Having quickly run through the paper (its available free so people can read it. Ok Im joking PO.com everyone knows what they will think about this paper before reading it
) but what strikes me is this paper will not be measuring warming from radiative forcing but warming from changes in the distribution of warm water on the pacific as that is what causes the short term cyclic changes it is analysing. So it measure the ENSO cycle then decalres that it has measured a response to temperature that resembles the ENSO cycle.
Finally, since much of the temperature variability during 2000–2010 was due to ENSO , we
conclude that ENSO-related temperature variations are partly radiatively forced.
Wow. Now either they have completly rewritten Pacific meteorology and are hiding how they have done it or they are drawing conclusions not really in the paper.
While this discrepancy is nominally in the direction of lower climate
sensitivity of the real climate system, there are a variety of parameters other than feedback affecting
the lag regression statistics which make accurate feedback diagnosis difficult. These include the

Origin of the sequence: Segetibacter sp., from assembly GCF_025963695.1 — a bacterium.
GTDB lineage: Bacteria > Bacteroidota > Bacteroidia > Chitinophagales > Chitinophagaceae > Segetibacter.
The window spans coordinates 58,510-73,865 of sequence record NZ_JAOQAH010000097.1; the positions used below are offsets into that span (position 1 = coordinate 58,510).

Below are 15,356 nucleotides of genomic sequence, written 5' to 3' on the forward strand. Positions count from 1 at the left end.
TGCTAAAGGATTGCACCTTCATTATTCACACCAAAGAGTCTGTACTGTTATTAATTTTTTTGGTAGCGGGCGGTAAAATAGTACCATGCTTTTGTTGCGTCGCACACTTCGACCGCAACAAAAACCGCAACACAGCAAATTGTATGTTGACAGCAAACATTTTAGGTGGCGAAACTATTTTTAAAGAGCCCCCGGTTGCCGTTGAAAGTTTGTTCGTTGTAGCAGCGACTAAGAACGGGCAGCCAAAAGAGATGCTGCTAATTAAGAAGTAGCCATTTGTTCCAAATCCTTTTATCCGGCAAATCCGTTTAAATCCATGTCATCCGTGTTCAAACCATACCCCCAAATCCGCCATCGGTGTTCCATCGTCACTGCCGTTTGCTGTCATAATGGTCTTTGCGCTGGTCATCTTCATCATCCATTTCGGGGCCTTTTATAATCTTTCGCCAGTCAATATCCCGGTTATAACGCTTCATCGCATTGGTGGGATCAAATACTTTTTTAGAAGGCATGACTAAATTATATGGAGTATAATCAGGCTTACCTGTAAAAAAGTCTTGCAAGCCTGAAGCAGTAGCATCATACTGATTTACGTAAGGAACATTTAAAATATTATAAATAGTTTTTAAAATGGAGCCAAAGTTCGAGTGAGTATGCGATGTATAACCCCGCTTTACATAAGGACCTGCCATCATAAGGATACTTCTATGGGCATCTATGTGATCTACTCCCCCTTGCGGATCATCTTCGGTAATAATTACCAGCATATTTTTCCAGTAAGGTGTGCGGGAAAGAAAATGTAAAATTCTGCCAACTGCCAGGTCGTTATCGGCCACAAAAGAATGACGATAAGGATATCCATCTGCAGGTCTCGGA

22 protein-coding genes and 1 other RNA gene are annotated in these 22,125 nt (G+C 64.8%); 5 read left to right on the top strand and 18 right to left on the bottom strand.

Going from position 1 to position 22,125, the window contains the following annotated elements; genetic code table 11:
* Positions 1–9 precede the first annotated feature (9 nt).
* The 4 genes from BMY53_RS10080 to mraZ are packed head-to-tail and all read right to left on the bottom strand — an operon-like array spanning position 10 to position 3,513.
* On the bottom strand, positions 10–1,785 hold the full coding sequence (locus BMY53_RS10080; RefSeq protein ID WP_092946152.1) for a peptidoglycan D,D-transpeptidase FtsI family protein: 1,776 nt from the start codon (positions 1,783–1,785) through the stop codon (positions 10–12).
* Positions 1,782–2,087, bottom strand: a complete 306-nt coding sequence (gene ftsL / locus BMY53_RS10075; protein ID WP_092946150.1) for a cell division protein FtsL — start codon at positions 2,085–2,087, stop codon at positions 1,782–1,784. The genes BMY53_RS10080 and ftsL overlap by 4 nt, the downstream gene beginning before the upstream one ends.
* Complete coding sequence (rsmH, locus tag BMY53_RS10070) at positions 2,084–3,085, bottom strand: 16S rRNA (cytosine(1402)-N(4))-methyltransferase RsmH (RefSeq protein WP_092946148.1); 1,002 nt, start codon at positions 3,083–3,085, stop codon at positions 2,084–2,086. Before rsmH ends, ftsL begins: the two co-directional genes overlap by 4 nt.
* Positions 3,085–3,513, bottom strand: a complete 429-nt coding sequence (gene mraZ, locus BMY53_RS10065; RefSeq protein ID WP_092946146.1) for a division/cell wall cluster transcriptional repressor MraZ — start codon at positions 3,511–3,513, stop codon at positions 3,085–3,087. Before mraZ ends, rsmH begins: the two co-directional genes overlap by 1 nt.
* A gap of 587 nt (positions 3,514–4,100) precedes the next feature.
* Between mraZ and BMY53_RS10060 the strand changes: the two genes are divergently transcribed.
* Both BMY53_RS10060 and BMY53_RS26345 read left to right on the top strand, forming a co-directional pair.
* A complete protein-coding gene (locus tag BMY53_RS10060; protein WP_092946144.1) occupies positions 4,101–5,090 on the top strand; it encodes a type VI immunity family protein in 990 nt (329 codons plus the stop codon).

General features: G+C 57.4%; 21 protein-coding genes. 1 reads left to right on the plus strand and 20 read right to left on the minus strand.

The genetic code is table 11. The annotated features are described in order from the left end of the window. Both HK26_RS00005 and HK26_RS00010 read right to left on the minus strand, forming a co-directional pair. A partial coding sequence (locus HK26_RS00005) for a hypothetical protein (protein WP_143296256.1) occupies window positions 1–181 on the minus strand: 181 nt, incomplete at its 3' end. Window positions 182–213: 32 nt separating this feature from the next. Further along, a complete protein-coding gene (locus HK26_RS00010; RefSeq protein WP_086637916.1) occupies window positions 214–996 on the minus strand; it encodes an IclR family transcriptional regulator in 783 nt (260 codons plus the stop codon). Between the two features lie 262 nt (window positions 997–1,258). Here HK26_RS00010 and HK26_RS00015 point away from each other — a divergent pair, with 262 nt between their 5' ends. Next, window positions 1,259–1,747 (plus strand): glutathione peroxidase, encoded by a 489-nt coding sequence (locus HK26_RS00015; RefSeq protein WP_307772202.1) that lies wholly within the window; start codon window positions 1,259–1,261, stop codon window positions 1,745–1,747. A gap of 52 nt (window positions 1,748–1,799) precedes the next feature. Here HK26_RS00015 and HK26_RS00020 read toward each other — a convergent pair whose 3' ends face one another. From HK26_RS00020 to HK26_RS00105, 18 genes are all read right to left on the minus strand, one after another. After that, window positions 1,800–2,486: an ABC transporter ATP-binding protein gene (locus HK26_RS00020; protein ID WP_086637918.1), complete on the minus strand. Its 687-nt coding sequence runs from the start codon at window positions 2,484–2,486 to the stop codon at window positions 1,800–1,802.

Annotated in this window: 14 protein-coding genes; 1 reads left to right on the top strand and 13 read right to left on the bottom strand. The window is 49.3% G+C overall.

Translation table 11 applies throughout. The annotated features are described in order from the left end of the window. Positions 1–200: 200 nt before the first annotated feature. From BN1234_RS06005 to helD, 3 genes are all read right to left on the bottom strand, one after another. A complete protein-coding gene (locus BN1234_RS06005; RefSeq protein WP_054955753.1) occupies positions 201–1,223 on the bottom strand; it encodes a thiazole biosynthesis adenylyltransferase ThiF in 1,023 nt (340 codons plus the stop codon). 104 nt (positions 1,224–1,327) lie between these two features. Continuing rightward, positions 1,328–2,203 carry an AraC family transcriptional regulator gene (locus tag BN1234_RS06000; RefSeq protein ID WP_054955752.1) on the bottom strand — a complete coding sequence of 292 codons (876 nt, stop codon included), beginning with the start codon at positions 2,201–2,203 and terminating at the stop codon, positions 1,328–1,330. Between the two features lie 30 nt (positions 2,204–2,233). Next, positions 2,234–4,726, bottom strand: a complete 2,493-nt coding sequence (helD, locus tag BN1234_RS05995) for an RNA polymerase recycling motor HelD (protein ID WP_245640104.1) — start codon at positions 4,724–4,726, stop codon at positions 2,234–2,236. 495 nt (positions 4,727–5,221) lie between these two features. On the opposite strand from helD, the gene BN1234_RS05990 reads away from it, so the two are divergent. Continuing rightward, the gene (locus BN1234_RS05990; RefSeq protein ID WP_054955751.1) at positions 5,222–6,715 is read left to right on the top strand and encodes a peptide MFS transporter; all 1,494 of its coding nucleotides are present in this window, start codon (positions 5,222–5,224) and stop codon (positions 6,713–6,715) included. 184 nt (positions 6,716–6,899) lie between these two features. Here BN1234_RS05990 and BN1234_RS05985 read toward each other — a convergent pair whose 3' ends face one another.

amount of non-radiative versus radiative forcing, how periodic the temperature and radiative balance
variations are, the depth of the mixed layer, etc., all of which preclude any quantitative estimate of how
large the feedback difference is.
That bolded is how they got the paper published (Id be willing to bet) the journal editor probibly wanted a very srongly guarded statement that made clear this was pretty out on a limb stuff.
If they have made a great break through then well done them but otherwise I think the conclusions are a wee bit too speculative and coparing apples with oranges.
Very very noteworthy, the equatorial pacific temperature changes will not affect things like polar albedo change and (ok BIG AND) the equator is a heat source to the rest of the planet, heat flows out of the equator to the rest so extrapolating global changes based on an equatorial effect can be a tad misleading.